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At 2-2, Herd seeks 'one more play'

After Marshall's triple-overtime loss to Virginia Tech last weekend, coach Doc Holliday threw his all-green whistle. If he tried to throw it on the interview table, it just missed.

Which is the story of the Thundering Herd's nonconference portion of its 2013 schedule: Just missed. Holliday and his players were plenty grouchy about it.

"Unfortunately, Virginia Tech made one more play at the end than we did," Holliday said.

A common piece of coachspeak, yes, but the phrase "one more play" deserves emphasis. In the Tech game, that "one more play" could be found everywhere.

Skip the mistakes, such as that brutally botched punt return, or allowing the Hokies' punter to gain a first down off a fumbled snap. For the minute, anyway.

Consider Darryl Roberts' near deflection on the game-tying fourth-down touchdown pass. Or Devon Smith's touchdown pass that was pilfered by fast-closing safety Kyshoen Jarrett. Or Justin Haig's much-discussed 39-yard field goal attempt. Or Rakeem Cato's fourth-down pass dropped by Davonte Allen.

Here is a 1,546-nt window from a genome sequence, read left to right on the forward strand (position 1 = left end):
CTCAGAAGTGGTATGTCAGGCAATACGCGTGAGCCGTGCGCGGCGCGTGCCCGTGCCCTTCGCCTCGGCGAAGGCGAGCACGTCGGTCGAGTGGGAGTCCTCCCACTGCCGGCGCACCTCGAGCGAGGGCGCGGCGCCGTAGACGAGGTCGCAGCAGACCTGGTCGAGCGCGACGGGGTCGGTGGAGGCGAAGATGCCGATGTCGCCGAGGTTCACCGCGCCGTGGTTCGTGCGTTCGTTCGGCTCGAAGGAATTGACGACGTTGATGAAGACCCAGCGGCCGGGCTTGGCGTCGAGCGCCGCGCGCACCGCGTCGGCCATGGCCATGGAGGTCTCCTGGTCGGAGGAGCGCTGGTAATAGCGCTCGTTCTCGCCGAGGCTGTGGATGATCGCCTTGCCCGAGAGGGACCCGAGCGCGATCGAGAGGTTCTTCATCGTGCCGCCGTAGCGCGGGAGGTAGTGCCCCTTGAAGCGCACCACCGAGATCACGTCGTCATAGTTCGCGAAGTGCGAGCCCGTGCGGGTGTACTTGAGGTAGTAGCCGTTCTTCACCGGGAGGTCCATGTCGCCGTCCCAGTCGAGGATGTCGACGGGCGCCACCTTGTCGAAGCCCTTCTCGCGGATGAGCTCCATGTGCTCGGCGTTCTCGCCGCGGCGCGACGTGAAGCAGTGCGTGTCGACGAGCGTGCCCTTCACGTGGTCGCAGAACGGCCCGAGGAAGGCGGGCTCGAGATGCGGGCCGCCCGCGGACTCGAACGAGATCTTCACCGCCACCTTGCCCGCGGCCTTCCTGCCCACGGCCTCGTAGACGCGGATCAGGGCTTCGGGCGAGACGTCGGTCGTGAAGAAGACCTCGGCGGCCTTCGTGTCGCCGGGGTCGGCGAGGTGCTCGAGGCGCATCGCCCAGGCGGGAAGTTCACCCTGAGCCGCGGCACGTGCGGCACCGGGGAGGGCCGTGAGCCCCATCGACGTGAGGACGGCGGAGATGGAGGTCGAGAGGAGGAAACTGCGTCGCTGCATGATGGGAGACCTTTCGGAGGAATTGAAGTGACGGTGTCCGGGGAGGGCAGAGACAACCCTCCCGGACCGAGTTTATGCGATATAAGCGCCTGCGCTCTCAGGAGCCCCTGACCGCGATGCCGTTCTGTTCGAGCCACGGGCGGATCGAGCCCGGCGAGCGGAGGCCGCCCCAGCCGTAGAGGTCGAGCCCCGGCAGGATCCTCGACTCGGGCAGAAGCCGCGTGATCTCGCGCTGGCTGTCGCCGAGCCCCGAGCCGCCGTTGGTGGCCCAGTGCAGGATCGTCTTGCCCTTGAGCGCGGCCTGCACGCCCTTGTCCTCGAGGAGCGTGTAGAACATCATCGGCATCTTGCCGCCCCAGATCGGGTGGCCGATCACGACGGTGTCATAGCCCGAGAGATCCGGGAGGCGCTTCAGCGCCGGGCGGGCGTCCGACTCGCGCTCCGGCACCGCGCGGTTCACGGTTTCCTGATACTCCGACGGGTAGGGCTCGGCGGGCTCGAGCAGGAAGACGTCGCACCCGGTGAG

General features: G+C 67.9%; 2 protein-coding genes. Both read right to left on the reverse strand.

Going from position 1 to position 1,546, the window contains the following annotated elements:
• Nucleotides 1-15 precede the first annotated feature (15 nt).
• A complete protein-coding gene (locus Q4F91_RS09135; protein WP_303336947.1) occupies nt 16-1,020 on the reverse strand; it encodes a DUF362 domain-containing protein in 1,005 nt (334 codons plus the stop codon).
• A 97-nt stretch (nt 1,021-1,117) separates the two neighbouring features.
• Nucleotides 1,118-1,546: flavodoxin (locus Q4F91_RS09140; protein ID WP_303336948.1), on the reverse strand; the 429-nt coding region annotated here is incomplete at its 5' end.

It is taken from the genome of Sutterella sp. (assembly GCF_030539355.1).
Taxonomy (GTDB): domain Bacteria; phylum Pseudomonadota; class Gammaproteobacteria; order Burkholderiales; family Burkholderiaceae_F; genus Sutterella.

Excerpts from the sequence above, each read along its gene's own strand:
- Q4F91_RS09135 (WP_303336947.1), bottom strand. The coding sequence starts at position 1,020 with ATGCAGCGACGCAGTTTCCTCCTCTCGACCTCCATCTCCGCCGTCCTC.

Or, or, or.

The Herd gets a full week off before preparing for its Oct. 5 homecoming bout with Texas-San Antonio, one of four Conference USA newcomers on the schedule. The team will need the time to heal, and to correct several deficiencies.

Injury updates tend to come out today, and there are several issues there. Tight end Gator Hoskins limped off the field, defensive linemen Jarquez Samuel and Ra'Shawde Myers went down on the same play, linebacker Evan McKelvey went down, Smith was woozy after the aforementioned interception, which came with a strong collision.

Offensive lineman Josh Lovell and top "Z" receiver Craig Wilkins didn't make the trip, along with defensive end Jeremiah Taylor.

Another offensive lineman, Jordan Jeffries, also did not play. Left tackle Gage Niemeyer, center Chris Jasperse and right tackle Garrett  Scott took all 92 snaps (negated plays included) - certainly, that was a factor behind Virginia Tech's defense getting the upper hand as the game wore on.